Put A Bird On It

Portlandia enters the pop-culture lexicon and inspires us to put birds on literally everything.

Colin the Chicken

Who’s your chicken, really? Behold the emerging locavore trend captured perfectly to the nth degree.

Dream Of The ’90s

This treatise on Portland made it clear that “the dream” was alive and well.

No You Go

We Americans spend most of our lives in cars. Fortunately, there’s a Portlandia sketch for every automotive situation.

A-O River!

We learned all our outdoor survival skills from Kath and Dave.

One More Episode

The true birth of binge watching, pre-Netflix. And what you’ll do once Season 8 premieres.

Catch up on Portlandia’s best moments before the 8th season premieres January 18th on IFC.

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WTF Films

Artfully Off

Celebrity All-Star by Sisters Weekend is available now on IFC's Comedy Crib.

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Sisters Weekend isn’t like other comedy groups. It’s filmmaking collaboration between besties Angelo Balassone, Michael Fails and Kat Tadesco, self-described lace-front addicts with great legs who write, direct, design and produce video sketches and cinematic shorts that are so surreally hilarious that they defy categorization. One such short film, Celebrity All-Star, is the newest addition to IFC’s Comedy Crib. Here’s what they had to say about it in a very personal email interview…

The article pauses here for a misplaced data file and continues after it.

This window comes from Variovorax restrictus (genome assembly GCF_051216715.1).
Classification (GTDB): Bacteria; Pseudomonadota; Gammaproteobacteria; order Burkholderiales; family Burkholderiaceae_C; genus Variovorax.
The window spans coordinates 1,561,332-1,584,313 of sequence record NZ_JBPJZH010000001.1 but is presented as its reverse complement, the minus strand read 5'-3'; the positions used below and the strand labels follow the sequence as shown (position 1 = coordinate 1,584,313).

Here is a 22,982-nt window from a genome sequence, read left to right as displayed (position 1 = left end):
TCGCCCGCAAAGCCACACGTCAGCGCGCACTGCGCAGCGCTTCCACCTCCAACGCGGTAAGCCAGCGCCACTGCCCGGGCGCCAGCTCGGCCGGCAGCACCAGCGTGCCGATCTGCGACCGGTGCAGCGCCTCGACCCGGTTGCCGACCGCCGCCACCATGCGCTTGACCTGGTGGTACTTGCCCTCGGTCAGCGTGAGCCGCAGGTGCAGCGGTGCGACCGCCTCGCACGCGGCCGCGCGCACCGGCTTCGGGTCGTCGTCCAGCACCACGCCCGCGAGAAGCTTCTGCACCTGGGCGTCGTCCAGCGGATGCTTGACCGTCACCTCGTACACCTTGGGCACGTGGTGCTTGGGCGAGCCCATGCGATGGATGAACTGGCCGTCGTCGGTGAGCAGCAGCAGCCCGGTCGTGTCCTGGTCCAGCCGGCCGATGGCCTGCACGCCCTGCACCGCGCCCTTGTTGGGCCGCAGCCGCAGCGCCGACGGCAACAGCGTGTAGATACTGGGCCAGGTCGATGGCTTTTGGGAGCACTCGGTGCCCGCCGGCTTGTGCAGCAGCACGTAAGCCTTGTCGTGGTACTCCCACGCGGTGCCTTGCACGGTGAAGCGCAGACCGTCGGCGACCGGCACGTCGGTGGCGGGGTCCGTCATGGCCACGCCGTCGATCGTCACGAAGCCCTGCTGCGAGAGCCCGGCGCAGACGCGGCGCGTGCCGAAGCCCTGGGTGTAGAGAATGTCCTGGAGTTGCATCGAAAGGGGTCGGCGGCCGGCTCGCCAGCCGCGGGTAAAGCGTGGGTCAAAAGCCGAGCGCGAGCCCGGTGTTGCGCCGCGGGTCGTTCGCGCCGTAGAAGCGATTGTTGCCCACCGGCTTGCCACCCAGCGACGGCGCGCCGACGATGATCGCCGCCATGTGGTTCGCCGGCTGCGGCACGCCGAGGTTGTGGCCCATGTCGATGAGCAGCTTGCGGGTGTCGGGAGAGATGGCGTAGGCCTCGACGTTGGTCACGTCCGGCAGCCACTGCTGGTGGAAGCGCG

IFC: How would you describe Celebrity All-Star to a fancy network executive you just met in an elevator?

Celebrity All-Star is a short film about an overworked reality TV coordinator struggling to save her one night off after the cast of C-List celebrities she wrangles gets locked out of their hotel rooms.

IFC: How would you describe Celebrity All-Star to a drunk friend of a friend you met in a bar?

Sisters Weekend: It’s this short we made for IFC where a talent coordinator named Karen babysits a bunch of weird c-list celebs who are stuck in a hotel bar. It’s everyone you hate from reality TV under one roof – and that roof leaks because it’s a 2-star hotel. There’s a magician, sexy cowboys, and a guy wearing a belt that sucks up his farts.


IFC: What was the genesis of Celebrity All-Star?